Chinese scientists say they have developed a new solid-state battery technology to match cutting-edge performance at just 4 per cent of the cost.
Most EV batteries are of the lithium-iron phosphate or ternary lithium variety, and each has its own merits in terms of cost stability and energy density. However, both contain liquid electrolytes.
Liquids have a lower energy storage density than solids. Despite advancements in liquid battery technology, their bulkiness, weight and potential fire risk prevent their usage in lightweight EVs.
But researchers at the University of Science and Technology of China (USTC) in Anhui province have been able to develop all-solid-state batteries – using solid electrolytes for conduction – that also come at a fraction of the cost, holding out great promise for commercial applications of the technology.
Solid-state batteries have numerous advantages over the conventional kind, such as double the energy density, faster charging speeds, and unrestricted charging temperatures.
As they are non-flammable, non-corrosive and leakproof, these next-generation batteries also represent a much safer option for the electric vehicle and energy storage industries.
However, large-scale application has been held back by high production costs.
Solid electrolytes require expensive metals like lanthanum and cobalt, and the manufacturing process calls for a high degree of precision and dedicated production lines.
To address this challenge, a USTC team led by Professor Ma Cheng developed a new solid electrolyte, called lithium zirconium oxychloride. Its performance was found to be comparable to that of advanced sulphide and chloride solid electrolytes but at only 4 per cent of the cost, according to findings published in peer-reviewed journal Nature Communications last month.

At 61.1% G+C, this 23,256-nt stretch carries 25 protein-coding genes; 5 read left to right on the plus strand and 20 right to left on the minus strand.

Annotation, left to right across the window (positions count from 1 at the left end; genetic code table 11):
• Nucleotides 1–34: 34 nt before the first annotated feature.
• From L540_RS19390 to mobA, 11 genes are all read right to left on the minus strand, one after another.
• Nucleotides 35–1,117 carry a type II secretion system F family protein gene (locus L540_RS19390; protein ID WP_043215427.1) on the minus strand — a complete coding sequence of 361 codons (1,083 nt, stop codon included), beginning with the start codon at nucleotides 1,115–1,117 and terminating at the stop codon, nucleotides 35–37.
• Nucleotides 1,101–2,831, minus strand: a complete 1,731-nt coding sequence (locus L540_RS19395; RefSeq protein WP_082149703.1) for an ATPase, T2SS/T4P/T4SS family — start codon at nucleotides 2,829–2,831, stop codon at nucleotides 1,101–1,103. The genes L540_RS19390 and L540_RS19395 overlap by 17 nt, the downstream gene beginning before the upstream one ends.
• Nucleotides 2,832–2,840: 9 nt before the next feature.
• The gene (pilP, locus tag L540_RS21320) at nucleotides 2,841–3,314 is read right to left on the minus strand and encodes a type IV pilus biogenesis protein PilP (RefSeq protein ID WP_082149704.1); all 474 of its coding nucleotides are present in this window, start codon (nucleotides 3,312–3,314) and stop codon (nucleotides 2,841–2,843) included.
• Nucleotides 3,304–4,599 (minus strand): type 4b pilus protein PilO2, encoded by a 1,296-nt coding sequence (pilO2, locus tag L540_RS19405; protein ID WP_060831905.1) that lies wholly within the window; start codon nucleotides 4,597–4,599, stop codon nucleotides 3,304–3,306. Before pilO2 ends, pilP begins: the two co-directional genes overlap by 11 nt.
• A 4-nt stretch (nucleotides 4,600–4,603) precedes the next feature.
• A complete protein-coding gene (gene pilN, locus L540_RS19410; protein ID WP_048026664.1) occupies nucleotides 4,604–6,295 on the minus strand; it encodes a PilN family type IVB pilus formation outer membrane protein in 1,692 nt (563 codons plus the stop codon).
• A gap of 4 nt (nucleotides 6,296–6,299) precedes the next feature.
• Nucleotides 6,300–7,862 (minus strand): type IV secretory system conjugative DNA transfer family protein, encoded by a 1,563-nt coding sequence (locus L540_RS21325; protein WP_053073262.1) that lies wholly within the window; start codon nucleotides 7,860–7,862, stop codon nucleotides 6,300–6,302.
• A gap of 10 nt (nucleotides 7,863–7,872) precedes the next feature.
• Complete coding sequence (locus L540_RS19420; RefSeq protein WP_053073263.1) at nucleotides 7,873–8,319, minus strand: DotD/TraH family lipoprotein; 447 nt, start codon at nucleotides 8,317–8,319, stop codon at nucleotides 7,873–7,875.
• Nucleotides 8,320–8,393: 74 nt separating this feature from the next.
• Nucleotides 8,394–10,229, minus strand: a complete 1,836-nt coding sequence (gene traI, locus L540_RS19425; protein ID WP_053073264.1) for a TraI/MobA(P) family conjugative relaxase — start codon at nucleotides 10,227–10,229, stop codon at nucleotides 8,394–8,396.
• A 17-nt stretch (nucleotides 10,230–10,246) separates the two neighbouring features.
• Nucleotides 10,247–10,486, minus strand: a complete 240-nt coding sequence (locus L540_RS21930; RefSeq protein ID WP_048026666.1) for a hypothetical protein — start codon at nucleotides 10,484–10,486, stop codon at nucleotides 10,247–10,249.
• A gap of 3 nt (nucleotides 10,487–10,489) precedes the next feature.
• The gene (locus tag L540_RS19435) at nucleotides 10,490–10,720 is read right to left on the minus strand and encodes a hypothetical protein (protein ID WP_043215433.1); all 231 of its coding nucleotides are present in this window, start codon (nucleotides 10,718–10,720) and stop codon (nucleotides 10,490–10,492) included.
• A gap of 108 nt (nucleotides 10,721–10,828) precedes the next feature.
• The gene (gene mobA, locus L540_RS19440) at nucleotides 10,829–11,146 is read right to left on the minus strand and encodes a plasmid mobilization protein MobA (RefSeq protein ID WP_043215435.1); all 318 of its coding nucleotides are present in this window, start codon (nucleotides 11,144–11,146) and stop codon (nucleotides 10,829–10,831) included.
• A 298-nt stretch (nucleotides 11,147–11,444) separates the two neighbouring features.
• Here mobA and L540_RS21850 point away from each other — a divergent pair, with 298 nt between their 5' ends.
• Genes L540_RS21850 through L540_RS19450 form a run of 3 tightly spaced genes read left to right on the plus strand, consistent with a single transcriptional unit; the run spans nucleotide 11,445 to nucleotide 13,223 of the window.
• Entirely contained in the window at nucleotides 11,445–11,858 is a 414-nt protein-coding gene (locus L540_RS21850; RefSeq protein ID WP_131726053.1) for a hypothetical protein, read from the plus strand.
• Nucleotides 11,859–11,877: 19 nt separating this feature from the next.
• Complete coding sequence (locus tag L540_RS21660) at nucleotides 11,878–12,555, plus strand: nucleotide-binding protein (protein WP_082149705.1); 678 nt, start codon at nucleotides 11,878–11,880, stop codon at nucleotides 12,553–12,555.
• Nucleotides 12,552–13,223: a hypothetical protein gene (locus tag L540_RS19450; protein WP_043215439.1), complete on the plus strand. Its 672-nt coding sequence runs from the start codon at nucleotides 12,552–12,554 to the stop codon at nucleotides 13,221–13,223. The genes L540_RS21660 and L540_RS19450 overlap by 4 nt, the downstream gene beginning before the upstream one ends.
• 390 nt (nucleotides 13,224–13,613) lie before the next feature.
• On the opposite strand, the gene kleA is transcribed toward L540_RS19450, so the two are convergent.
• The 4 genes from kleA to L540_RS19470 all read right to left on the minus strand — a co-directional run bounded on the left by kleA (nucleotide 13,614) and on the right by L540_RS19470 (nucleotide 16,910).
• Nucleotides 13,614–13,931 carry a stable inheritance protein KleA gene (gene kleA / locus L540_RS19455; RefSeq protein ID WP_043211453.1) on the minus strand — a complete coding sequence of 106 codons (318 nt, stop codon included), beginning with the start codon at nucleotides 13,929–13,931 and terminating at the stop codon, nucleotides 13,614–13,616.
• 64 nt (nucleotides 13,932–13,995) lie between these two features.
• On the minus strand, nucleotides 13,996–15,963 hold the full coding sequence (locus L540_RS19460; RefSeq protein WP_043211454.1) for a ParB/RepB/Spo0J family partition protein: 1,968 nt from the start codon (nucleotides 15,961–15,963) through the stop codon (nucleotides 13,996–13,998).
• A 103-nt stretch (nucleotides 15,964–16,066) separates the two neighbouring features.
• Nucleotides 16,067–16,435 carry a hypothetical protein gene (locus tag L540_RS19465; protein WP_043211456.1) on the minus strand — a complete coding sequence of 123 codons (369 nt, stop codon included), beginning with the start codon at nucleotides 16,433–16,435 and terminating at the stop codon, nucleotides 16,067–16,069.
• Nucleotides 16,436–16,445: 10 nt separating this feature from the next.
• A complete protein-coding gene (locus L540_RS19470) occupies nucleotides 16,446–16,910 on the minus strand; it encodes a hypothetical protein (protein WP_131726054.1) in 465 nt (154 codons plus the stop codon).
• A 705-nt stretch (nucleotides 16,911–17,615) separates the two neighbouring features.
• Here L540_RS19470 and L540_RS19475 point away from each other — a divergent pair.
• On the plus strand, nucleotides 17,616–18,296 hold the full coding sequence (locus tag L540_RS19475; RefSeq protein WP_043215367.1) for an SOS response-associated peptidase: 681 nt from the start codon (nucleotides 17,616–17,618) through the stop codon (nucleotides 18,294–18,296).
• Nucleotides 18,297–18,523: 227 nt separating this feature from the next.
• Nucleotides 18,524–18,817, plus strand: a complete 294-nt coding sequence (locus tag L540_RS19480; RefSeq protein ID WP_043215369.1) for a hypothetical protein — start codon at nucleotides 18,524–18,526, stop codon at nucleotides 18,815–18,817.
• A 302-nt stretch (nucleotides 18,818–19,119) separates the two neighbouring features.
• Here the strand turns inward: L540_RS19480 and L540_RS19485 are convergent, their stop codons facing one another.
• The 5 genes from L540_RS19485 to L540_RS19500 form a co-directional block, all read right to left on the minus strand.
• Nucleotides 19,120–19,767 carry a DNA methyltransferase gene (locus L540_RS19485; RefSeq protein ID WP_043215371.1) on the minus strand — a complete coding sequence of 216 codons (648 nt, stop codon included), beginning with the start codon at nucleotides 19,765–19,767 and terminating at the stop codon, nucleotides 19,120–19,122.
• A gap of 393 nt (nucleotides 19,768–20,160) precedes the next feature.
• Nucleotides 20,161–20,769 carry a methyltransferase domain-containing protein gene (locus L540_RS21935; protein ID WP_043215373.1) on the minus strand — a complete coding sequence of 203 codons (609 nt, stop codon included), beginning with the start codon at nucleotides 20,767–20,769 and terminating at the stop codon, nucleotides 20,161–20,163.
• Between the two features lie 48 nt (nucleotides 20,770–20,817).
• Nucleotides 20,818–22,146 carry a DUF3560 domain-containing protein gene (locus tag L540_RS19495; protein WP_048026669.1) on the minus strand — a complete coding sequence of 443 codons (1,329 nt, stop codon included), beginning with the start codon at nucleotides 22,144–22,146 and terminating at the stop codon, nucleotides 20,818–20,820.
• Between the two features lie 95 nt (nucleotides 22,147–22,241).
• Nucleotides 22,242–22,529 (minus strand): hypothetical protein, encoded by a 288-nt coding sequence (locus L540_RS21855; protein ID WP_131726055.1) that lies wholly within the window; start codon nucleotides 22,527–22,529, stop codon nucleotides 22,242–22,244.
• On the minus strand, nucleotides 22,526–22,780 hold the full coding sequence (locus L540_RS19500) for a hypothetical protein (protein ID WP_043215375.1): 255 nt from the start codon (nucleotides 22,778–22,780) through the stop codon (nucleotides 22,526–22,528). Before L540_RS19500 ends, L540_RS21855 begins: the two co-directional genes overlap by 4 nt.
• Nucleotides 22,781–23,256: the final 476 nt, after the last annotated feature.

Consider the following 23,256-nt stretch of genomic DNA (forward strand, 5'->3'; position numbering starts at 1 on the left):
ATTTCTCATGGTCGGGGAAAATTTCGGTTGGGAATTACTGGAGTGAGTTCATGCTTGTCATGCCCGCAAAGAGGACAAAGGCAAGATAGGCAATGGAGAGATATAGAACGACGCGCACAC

A commercially viable solid-state lithium battery electrolyte must show high ionic conductivity, good “deformability” or capacity for shock absorption, and cost under US$50 per kg.
None of the existing electrolytes can meet all these criteria. Ceramic electrolytes generally lack deformability, while sulphides and chlorides are expensive, all costing over US$200 per kg.
However, the lithium zirconium oxychloride electrolyte developed by Ma and his team achieved room-temperature ionic conductivity that was more than double the standard required for real-life application. Meanwhile, its excellent deformability allowed the material to maintain its shape under high pressure, meeting application requirements.
“The team provided two synthesis routes, one with a raw material cost of only US$11.6 per kg and the other less than US$7 per kg. In application tests, a battery using lithium zirconium oxychloride took only 12 minutes to charge and maintained stable cycles over 2,000 times at room temperature,” USTC said in a statement.
Both the academic community and industrial producers have speeded up their pursuit of this next generation technology. However, China’s EV companies have so far opted for semi-solid batteries, given the high material and manufacturing costs of the all-solid variety.
Japanese car giant Toyota, which uses sulphides as solid electrolytes, is also planning to commercialise solid-state battery technology, The Financial Times reported on July 4.
Keiji Kaita, president of Toyota’s Carbon Neutral Advanced Engineering Development Centre, said their goal was to halve the size, weight and cost of both liquid and solid batteries, according to the report.
He said Toyota had developed methods to improve battery durability and believed it could manufacture solid-state batteries with a range of 1,200km (745 miles) and a charging time of 10 minutes or less.
Toyota’s push will undoubtedly intensify competition in the EV battery field with China, whose lithium-ion battery exports last year accounted for nearly 70 per cent of global shipments.
However, Toyota’s products are not expected to hit the market until at least 2025, with mass production likely only after 2027.
“With the world’s largest new energy vehicle market and a leading position in relevant scientific publications, China is poised to make significant strides in the industrialisation of solid-state batteries,” Dong Yang, vice-chairman of the China Electric Vehicle Association think tank told Shanghai-based website Guancha in January.